Domínguez Díaz, Rubén: Essays in Macroeconomics. - Bonn, 2022. - Dissertation, Rheinische Friedrich-Wilhelms-Universität Bonn.
Online-Ausgabe in bonndoc:
author = {{Rubén Domínguez Díaz}},
title = {Essays in Macroeconomics},
school = {Rheinische Friedrich-Wilhelms-Universität Bonn},
year = 2022,
month = aug,

note = {This thesis is composed of three self-contained chapters that explore how household heterogeneity shapes macroeconomic outcomes, and how this in turn determines the effects of macroeconomic policies.
The first chapter explores how households' need to self-insure against unemployment risk shapes the stabilization consequences of hiring subsidies provided to firms in an environment where conventional monetary policy is constrained. In a New Keynesian model with equilibrium unemployment and incomplete markets, the chapter looks at a hiring subsidy that stimulates employment. Households' desire to accumulate precautionary savings falls, raising consumption and aggregate demand. Calibrating the model to the US, the ensuing increase in inflation renders the hiring stimulus effective precisely when the central bank cannot further support aggregate demand. Instead, absent idiosyncratic risk, and thus the expansionary demand-side effects, the hiring stimulus is crowded-out.
The second chapter investigates the interaction between government spending multipliers and the duration of unemployment insurance benefits. Using US regional data, it shows empirically that exogenous extensions of UI benefits render local fiscal multipliers smaller. Next, it interprets the empirical findings through a New Keynesian small-open-economy model with heterogeneous households and equilibrium unemployment. The model attributes the origin of state-dependent multipliers to the non-linear response of UI policy: an increase in government spending lowers unemployment, reducing the duration of UI benefits only to the extent that these have been extended previously. As a result of lower insurance, households reduce consumption and hence the fiscal multiplier is smaller.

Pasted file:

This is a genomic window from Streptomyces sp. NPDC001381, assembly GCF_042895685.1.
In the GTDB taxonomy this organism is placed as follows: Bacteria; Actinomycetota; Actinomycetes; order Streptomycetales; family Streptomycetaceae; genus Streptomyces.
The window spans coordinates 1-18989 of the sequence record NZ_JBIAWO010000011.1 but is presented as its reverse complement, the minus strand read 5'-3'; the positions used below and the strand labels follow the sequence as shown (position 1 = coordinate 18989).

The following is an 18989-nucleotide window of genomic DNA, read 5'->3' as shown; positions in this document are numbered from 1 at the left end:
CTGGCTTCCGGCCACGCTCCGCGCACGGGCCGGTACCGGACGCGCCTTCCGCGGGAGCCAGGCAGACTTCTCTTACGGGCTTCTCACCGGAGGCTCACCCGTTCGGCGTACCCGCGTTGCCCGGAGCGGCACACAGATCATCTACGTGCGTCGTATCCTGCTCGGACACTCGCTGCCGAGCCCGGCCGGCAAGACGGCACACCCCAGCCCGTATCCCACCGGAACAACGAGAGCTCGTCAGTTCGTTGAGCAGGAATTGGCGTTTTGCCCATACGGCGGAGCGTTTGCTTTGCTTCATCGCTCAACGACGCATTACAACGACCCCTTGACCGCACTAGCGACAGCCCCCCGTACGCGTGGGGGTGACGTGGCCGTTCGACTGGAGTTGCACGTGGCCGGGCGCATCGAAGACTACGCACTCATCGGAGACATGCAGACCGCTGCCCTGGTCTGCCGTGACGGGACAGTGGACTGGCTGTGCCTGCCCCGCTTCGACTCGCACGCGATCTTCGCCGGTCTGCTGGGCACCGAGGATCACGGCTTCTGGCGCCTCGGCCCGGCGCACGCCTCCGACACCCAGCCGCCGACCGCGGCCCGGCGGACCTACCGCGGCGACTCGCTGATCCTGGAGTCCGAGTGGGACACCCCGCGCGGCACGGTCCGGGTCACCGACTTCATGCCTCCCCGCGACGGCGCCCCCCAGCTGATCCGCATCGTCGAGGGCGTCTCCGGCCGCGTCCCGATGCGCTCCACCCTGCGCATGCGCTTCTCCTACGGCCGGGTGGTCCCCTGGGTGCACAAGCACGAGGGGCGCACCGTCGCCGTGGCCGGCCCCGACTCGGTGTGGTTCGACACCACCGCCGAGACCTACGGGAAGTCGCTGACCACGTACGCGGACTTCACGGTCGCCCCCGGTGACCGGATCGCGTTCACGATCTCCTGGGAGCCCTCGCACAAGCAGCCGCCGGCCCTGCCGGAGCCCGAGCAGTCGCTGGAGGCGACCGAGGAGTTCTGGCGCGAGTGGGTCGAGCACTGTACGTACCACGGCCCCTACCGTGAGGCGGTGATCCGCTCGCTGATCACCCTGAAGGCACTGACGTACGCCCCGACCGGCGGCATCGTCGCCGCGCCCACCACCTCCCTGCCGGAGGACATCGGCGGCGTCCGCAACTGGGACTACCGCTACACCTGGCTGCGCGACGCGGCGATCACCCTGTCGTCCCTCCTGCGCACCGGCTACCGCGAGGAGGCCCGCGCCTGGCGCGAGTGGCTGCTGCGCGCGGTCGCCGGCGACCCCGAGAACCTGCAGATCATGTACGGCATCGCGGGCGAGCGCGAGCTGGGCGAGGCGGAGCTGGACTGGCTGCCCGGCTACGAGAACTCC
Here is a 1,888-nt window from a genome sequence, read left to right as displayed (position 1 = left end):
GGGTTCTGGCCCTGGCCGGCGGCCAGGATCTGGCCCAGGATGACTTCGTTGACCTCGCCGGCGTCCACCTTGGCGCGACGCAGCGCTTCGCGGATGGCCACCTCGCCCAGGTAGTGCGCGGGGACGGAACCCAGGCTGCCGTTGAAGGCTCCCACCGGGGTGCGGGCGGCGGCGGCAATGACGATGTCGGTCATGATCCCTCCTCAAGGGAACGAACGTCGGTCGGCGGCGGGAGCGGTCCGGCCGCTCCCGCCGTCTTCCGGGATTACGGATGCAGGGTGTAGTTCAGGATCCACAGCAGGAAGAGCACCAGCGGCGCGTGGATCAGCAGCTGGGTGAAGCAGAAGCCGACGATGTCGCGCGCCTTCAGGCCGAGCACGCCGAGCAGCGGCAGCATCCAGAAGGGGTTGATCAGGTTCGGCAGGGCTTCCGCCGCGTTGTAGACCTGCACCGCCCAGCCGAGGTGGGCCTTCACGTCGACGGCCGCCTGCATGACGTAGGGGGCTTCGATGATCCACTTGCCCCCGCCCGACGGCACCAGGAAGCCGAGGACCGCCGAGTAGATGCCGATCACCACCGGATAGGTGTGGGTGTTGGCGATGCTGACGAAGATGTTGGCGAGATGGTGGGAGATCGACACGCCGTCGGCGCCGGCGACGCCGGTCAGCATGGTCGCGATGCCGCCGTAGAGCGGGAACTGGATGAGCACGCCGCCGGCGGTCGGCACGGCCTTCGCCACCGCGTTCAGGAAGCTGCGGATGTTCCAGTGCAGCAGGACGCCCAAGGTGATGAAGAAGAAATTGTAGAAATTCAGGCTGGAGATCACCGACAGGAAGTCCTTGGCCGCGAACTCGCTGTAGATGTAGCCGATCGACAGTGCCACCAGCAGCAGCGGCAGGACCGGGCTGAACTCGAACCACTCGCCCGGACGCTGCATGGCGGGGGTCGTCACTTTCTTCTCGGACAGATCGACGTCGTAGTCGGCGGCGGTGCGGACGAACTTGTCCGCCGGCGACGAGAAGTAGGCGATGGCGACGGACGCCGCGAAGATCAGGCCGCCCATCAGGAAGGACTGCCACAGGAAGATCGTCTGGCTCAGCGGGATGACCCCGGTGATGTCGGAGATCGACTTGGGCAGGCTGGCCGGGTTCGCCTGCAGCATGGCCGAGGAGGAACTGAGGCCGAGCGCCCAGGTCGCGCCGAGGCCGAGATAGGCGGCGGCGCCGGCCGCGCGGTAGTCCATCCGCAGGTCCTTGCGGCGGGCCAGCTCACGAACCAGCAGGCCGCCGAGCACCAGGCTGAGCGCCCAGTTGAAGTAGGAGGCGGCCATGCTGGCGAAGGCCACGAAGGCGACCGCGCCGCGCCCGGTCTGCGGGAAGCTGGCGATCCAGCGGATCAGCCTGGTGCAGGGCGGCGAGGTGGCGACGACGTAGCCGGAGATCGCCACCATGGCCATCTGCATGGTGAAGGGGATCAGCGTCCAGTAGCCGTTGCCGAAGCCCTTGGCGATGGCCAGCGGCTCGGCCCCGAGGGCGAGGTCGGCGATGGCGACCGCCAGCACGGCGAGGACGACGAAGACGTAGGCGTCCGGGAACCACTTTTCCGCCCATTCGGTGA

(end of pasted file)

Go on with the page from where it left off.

The third chapter offers a new perspective on the macroeconomic consequences of financial frictions in the banking system, through the role of banks as suppliers of liquid assets to households. It shows that tight financial conditions render economies less resilient to shocks that lead households to demand more liquid savings. First, it provides empirical evidence that one such shock, a shock to household income uncertainty, leads to a deeper recession and a muted creation of liquid deposits when financial conditions are tight. Next, it rationalizes this in a two-asset New Keynesian model with heterogeneous households and a leverage constraint in the banking system that constrains liquidity transformation. A binding leverage constraint impairs the intermediation of precautionary savings, dampens the rise of both bank credit and liquid deposits, and leaves the increased demand for liquidity unsatisfied. This, finally, leads to a marked fall in household consumption.},

url = {}

The following license files are associated with this item: